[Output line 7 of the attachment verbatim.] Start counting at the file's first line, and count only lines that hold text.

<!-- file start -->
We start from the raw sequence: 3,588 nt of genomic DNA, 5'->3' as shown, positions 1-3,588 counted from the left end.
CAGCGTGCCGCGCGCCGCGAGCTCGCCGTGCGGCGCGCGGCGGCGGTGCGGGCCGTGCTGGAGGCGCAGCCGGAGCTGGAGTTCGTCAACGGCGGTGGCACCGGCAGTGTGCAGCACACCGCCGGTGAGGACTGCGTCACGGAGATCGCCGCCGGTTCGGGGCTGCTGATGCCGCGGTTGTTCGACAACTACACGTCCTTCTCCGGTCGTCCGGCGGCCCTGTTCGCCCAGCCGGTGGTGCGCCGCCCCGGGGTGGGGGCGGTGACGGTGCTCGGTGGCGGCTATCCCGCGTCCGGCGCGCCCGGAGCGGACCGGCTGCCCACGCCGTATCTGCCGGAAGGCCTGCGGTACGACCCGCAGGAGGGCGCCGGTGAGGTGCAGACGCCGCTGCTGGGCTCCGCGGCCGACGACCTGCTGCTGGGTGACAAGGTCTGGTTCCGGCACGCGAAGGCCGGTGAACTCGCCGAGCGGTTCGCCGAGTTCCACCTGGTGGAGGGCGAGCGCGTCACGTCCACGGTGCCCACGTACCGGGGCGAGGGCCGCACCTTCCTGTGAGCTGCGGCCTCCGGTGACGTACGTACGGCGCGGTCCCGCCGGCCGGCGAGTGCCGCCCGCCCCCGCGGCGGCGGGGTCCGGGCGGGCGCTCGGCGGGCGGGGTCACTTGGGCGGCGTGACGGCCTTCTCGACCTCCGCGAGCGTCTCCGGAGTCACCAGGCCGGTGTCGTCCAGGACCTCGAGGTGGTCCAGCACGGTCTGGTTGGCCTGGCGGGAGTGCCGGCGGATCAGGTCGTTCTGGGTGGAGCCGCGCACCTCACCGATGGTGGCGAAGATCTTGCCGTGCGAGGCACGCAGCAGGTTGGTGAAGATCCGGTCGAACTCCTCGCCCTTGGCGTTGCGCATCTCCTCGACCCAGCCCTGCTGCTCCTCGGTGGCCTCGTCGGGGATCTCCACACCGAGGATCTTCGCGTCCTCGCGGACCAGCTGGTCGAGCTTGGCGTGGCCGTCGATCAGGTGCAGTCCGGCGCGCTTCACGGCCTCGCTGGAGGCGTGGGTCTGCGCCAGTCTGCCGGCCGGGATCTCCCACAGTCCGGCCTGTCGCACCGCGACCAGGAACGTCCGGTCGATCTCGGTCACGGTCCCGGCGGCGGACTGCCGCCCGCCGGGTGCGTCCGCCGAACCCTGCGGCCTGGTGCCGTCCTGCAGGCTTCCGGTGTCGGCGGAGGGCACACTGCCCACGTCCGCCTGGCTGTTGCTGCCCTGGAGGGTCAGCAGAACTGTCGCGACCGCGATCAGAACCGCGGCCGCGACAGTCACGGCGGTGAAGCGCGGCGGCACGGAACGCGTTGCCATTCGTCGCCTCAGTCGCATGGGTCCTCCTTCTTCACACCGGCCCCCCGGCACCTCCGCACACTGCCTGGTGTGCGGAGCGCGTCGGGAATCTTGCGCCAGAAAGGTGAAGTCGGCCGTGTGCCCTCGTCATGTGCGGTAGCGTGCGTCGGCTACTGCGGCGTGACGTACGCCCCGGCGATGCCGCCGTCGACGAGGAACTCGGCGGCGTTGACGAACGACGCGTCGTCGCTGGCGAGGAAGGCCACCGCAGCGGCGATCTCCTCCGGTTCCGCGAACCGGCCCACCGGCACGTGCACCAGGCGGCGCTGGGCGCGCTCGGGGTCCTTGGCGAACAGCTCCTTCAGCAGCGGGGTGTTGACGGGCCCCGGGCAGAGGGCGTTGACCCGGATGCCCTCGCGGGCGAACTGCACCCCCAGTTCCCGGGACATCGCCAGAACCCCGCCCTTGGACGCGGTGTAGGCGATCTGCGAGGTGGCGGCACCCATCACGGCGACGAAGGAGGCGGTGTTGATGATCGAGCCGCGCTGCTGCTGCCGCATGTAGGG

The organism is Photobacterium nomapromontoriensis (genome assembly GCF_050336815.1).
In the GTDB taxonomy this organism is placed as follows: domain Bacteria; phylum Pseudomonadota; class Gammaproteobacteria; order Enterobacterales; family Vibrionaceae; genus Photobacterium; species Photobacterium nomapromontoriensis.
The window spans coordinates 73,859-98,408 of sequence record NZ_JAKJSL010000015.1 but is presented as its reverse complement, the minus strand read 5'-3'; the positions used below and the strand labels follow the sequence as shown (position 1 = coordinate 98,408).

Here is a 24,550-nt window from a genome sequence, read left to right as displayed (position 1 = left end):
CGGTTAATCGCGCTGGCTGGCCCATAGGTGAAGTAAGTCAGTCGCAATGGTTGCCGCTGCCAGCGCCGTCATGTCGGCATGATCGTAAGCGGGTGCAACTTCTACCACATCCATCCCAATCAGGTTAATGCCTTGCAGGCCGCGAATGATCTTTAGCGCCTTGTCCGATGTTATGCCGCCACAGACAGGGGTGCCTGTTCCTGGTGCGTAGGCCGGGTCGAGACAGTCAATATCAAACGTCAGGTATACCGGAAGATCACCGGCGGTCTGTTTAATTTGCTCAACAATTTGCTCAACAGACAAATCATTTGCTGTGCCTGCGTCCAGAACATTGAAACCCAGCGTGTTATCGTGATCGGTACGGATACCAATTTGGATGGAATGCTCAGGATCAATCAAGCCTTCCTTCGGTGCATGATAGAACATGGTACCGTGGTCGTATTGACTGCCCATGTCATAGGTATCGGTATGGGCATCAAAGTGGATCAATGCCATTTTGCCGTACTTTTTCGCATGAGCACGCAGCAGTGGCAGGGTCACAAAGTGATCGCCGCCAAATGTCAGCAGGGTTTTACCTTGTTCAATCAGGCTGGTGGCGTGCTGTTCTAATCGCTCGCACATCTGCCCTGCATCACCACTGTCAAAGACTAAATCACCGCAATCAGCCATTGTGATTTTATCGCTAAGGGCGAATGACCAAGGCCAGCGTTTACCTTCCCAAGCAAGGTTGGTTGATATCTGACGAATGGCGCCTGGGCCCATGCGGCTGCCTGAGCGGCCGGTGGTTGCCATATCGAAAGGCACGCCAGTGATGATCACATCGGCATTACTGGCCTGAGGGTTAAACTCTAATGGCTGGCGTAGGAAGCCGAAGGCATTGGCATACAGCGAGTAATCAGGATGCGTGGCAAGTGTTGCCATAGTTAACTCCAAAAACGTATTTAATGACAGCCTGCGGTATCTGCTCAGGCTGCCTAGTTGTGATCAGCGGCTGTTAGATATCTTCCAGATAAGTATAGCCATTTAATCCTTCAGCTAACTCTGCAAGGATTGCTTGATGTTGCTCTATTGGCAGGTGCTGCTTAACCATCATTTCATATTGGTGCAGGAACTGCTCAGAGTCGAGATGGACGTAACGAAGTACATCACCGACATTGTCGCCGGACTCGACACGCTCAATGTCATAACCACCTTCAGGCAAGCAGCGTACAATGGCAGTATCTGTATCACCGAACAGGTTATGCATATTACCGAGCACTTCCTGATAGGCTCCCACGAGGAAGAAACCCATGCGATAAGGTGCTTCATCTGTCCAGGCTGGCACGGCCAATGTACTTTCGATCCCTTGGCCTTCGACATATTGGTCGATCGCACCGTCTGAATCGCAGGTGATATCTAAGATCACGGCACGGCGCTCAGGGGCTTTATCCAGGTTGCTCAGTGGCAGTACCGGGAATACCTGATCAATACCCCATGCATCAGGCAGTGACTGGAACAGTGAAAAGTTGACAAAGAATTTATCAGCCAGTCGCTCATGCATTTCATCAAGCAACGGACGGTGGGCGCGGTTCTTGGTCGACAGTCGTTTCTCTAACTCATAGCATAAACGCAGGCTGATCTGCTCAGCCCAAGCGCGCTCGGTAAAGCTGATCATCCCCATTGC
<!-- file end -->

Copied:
CGGTTAATCGCGCTGGCTGGCCCATAGGTGAAGTAAGTCAGTCGCAATGGTTGCCGCTGCCAGCGCCGTCATGTCGGCATGATCGTAAGCGGGTGCAACTTCTACCACATCCATCCCAATCAGGTTAATGCCTTGCAGGCCGCGAATGATCTTTAGCGCCTTGTCCGATGTTATGCCGCCACAGACAGGGGTGCCTGTTCCTGGTGCGTAGGCCGGGTCGAGACAGTCAATATCAAACGTCAGGTATACCGGAAGATCACCGGCGGTCTGTTTAATTTGCTCAACAATTTGCTCAACAGACAAATCATTTGCTGTGCCTGCGTCCAGAACATTGAAACCCAGCGTGTTATCGTGATCGGTACGGATACCAATTTGGATGGAATGCTCAGGATCAATCAAGCCTTCCTTCGGTGCATGATAGAACATGGTACCGTGGTCGTATTGACTGCCCATGTCATAGGTATCGGTATGGGCATCAAAGTGGATCAATGCCATTTTGCCGTACTTTTTCGCATGAGCACGCAGCAGTGGCAGGGTCACAAAGTGATCGCCGCCAAATGTCAGCAGGGTTTTACCTTGTTCAATCAGGCTGGTGGCGTGCTGTTCTAATCGCTCGCACATCTGCCCTGCATCACCACTGTCAAAGACTAAATCACCGCAATCAGCCATTGTGATTTTATCGCTAAGGGCGAATGACCAAGGCCAGCGTTTACCTTCCCAAGCAAGGTTGGTTGATATCTGACGAATGGCGCCTGGGCCCATGCGGCTGCCTGAGCGGCCGGTGGTTGCCATATCGAAAGGCACGCCAGTGATGATCACATCGGCATTACTGGCCTGAGGGTTAAACTCTAATGGCTGGCGTAGGAAGCCGAAGGCATTGGCATACAGCGAGTAATCAGGATGCGTGGCAAGTGTTGCCATAGTTAACTCCAAAAACGTATTTAATGACAGCCTGCGGTATCTGCTCAGGCTGCCTAGTTGTGATCAGCGGCTGTTAGATATCTTCCAGATAAGTATAGCCATTTAATCCTTCAGCTAACTCTGCAAGGATTGCTTGATGTTGCTCTATTGGCAGGTGCTGCTTAACCATCATTTCATATTGGTGCAGGAACTGCTCAGAGTCGAGATGGACGTAACGAAGTACATCACCGACATTGTCGCCGGACTCGACACGCTCAATGTCATAACCACCTTCAGGCAAGCAGCGTACAATGGCAGTATCTGTATCACCGAACAGGTTATGCATATTACCGAGCACTTCCTGATAGGCTCCCACGAGGAAGAAACCCATGCGATAAGGTGCTTCATCTGTCCAGGCTGGCACGGCCAATGTACTTTCGATCCCTTGGCCTTCGACATATTGGTCGATCGCACCGTCTGAATCGCAGGTGATATCTAAGATCACGGCACGGCGCTCAGGGGCTTTATCCAGGTTGCTCAGTGGCAGTACCGGGAATACCTGATCAATACCCCATGCATCAGGCAGTGACTGGAACAGTGAAAAGTTGACAAAGAATTTATCAGCCAGTCGCTCATGCATTTCATCAAGCAACGGACGGTGGGCGCGGTTCTTGGTCGACAGTCGTTTCTCTAACTCATAGCATAAACGCAGGCTGATCTGCTCAGCCCAAGCGCGCTCGGTAAAGCTGATCATCCCCATTGC